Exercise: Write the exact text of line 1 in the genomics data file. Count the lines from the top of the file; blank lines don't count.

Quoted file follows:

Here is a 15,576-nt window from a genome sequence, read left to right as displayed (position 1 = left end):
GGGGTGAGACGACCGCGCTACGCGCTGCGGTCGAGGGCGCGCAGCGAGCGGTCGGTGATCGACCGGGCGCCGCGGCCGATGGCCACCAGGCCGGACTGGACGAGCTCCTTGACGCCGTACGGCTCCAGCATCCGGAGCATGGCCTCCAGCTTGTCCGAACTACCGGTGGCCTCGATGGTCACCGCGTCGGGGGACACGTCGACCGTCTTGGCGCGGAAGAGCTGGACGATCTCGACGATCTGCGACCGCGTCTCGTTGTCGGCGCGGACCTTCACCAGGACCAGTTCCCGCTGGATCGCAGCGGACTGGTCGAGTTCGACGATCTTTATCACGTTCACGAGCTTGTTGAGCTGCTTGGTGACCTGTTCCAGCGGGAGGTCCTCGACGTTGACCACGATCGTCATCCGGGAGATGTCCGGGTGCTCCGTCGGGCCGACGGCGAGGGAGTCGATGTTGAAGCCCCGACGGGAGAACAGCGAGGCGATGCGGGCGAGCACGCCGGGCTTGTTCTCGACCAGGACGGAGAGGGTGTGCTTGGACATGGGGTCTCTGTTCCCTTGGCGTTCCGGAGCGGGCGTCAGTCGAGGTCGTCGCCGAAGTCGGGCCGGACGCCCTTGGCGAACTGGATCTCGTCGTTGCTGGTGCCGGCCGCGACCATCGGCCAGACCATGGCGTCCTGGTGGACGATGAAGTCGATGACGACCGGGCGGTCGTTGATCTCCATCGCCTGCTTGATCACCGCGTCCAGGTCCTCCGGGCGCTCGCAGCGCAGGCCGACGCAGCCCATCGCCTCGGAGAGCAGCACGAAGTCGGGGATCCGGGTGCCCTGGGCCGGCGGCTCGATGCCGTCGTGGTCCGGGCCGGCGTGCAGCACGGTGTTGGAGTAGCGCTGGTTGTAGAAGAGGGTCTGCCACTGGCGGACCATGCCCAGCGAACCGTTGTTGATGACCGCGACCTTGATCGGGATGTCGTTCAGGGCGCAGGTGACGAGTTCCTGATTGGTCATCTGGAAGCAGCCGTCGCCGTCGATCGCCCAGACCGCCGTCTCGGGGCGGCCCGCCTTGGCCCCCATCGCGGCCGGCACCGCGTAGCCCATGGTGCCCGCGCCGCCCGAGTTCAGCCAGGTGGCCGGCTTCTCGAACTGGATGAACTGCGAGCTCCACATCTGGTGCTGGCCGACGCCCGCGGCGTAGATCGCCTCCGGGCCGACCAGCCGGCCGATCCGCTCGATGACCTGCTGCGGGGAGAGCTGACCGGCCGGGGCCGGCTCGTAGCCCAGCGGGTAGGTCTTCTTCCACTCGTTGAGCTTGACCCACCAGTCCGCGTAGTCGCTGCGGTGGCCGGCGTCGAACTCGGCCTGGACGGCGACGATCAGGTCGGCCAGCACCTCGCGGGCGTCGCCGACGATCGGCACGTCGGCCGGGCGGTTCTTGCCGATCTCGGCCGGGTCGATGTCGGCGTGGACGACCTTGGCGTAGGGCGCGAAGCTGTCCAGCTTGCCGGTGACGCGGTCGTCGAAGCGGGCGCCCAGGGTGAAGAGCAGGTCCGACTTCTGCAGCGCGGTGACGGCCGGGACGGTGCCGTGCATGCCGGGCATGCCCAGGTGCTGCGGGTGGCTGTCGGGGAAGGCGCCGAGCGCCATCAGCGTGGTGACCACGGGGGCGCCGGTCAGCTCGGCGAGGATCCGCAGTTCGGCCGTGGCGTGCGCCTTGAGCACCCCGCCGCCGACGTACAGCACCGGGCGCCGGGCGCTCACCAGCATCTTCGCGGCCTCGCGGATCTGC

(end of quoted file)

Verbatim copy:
Here is a 15,576-nt window from a genome sequence, read left to right as displayed (position 1 = left end):